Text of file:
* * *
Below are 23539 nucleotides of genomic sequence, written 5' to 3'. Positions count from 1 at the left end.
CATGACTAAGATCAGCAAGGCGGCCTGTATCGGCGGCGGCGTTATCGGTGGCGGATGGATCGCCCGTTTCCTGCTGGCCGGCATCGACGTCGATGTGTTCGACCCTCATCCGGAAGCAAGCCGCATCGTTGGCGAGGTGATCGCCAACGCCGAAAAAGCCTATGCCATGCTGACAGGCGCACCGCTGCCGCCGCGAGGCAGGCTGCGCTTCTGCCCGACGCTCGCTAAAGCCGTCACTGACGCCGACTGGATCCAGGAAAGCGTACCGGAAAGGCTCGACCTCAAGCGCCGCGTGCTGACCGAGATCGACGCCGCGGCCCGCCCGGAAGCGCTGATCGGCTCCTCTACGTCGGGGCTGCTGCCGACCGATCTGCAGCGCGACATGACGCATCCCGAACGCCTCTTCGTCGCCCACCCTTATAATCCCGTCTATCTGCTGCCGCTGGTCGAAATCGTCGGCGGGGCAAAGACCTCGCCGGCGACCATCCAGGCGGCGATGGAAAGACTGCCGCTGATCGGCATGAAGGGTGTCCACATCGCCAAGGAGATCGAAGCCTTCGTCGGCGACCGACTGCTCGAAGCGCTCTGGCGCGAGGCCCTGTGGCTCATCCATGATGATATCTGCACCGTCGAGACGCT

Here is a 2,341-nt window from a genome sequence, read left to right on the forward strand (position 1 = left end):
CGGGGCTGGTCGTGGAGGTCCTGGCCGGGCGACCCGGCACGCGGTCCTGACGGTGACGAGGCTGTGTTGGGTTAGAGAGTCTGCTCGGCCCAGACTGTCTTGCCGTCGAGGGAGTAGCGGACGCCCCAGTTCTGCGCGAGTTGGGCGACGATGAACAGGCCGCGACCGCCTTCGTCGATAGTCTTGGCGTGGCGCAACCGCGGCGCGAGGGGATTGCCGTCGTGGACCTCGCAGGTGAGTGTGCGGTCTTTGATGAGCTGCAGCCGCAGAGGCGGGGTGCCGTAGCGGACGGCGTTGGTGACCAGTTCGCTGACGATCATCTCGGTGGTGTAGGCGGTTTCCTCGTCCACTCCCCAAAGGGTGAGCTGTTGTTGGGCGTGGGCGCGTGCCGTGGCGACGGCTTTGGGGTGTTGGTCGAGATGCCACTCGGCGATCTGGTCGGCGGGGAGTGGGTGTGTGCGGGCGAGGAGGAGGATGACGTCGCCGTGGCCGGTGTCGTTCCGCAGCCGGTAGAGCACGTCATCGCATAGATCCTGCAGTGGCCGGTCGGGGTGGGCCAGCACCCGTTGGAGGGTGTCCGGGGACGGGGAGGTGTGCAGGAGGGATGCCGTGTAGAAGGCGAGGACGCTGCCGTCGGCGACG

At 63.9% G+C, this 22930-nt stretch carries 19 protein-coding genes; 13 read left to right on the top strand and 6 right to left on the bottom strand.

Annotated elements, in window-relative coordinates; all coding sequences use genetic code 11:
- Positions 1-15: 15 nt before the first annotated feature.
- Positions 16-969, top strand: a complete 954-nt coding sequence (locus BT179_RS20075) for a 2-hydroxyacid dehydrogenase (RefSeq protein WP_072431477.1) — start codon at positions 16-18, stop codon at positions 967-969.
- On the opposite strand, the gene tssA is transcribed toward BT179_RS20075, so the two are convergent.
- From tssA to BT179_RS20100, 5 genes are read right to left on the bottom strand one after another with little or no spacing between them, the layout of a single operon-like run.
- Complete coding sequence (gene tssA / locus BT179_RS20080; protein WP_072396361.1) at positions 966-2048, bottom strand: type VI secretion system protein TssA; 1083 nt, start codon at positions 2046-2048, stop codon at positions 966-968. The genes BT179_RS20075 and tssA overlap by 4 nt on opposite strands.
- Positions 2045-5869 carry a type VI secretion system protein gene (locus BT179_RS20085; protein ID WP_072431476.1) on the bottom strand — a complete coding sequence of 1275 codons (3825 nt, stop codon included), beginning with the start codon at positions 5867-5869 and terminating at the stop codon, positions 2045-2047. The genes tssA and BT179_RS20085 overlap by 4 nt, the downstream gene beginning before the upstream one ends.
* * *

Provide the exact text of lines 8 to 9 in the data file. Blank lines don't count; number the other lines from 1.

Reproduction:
- Positions 16-969, top strand: a complete 954-nt coding sequence (locus BT179_RS20075) for a 2-hydroxyacid dehydrogenase (RefSeq protein WP_072431477.1) — start codon at positions 16-18, stop codon at positions 967-969.
- On the opposite strand, the gene tssA is transcribed toward BT179_RS20075, so the two are convergent.